Beginning Jan. 1, hospitals will be required to post online prices for every procedure, service and medication they offer.

Anyone who’s ever tried to find out in advance the price of an upcoming medical procedure knows how hard it can be to get a cost estimate. The new rule, ordered by the Centers for Medicare and Medicaid Services, is intended to improve price transparency and help patients better understand how much they will pay for care.

“We are just beginning on price transparency,” CMS administrator Seema Verma said last spring, explaining the requirements as part of the Trump administration’s “efforts to encourage patients to become better-educated decision-makers,” according to a Modern Healthcare article.

But the new rule’s usefulness in helping estimate a bill is limited, at best: Hospitals are required to list “chargemaster” rates -- prices that are much higher than most patients pay. The format hospitals must use -- Excel spreadsheets with thousands of entries -- isn’t exactly user-friendly.

Consider the spreadsheet posted by the Hospital of the University of Pennsylvania: It contains more than 14,000 entries, in order by their eight-digit procedure code; the name of the procedure -- frequently abbreviated in a way many laypeople might not understand; and the charge.

Still, the measure brings the question of cost into the broader conversation about health care at a time when out-of-pocket costs are growing and medical bills are a top contributor to personal bankruptcies. That’s a change from the days when patients feared being accused of not taking their health seriously if they asked, “So, how much will this cost?”

“By asking questions about the cost of health care, consumers play an important role in advancing health-care pricing transparency,” Andy Carter, CEO of the Hospital Association of Pennsylvania wrote in a Dec. 13 blog post about the new rule.

Chargemaster rates are the starting point for private insurers to negotiate lower rates for their members. Medicare and Medicaid establish their own rates, and uninsured patients typically qualify for income-based discounts.

The price to patients with insurance -- even those covered by the same insurer -- can vary widely depending on which plan they have. How big your deductible is, how much of it you’ve paid already and your co-pays all factor into the amount you’ll owe for any given procedure.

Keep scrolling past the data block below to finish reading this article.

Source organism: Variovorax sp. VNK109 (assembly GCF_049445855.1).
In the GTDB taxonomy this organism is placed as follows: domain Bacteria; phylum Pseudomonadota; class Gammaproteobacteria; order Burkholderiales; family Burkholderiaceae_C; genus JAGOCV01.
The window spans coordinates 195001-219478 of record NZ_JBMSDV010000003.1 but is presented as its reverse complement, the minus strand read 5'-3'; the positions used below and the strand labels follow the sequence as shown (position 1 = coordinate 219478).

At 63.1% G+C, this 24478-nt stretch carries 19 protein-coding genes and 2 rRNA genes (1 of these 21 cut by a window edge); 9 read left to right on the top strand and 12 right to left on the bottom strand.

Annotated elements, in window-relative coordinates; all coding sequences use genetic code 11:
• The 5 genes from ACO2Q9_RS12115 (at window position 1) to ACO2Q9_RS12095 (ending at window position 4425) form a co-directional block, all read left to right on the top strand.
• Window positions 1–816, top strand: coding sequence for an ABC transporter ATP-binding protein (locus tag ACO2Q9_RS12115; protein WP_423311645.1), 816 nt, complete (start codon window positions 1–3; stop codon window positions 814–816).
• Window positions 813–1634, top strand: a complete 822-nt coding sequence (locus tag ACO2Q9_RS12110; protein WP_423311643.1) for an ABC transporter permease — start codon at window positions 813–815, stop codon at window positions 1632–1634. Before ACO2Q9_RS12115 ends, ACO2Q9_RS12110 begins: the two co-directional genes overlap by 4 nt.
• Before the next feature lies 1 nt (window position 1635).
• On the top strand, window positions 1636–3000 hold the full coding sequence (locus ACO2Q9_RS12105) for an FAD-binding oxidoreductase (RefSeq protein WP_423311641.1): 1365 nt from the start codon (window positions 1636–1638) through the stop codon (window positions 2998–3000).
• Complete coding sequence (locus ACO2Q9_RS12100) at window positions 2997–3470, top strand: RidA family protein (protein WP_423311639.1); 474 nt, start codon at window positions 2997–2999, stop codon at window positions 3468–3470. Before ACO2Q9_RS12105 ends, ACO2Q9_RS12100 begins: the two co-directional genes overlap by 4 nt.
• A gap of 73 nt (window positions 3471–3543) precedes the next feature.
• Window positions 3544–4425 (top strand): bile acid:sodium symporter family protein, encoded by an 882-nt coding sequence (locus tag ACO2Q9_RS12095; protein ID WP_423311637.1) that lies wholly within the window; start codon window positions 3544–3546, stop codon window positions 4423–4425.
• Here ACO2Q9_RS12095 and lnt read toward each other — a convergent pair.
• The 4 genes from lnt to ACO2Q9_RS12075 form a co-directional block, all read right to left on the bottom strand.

The new requirement was part of an August update to the federal agency’s Inpatient Prospective Payment System rules, which detail how hospitals are paid. In addition to listing the chargemaster rates online, hospitals are required to make the information available upon request.

Philadelphia-area hospitals, as well as others around the country, have developed price transparency pages with context for the lists of numbers they are required to provide and to explain that looking at chargemaster prices alone won’t help most people estimate how much they’ll pay for care.

“While we fully support efforts to improve pricing transparency, the chargemaster is only a starting point in determining the costs associated with your health care. By itself, the chargemaster is not the most helpful tool for you to comparison-shop between hospitals or to estimate your financial obligation for the health-care services you receive,” Jefferson Health wrote on its price transparency page.

Jefferson includes a question and answer section, and a short video developed by the Hospital Association of Pennsylvania.

Penn Medicine’s price transparency page explains what goes into a chargemaster price, such as administrative and facility costs, equipment and technology upgrades. The charge for a service provided at a hospital will be different from the same service provided at an out-patient clinic.

“The new CMS requirement provides another opportunity for patients to obtain important information about their health care, including the potential costs of these services. However, standard hospital charges are only one factor which influences a patient’s out-of-pocket costs, particularly at acute care facilities that offer a full range of services,” said Patrick Norton, vice president for public affairs at Penn Medicine, in a statement.

Before linking to its Charge Description Master lists at the bottom of the page, Penn cautions, “The descriptions in the CDM may not be understandable to the layperson (people who are not health care professionals).”

Under the CMS rule, hospitals are required to keep their prices in “machine-readable” lists that will be updated at least once a year.

Both Penn and Jefferson link from their price transparency pages to downloadable Excel spreadsheets that list thousands of procedures and corresponding prices.

If you want a more personalized estimate of what a knee replacement or MRI will cost, Carter recommends talking to your provider and insurance plan.

“Achieving meaningful health-care pricing transparency will take time, effort, and collaboration on the part of government, hospitals, insurers, and consumers,” he wrote in his blog post.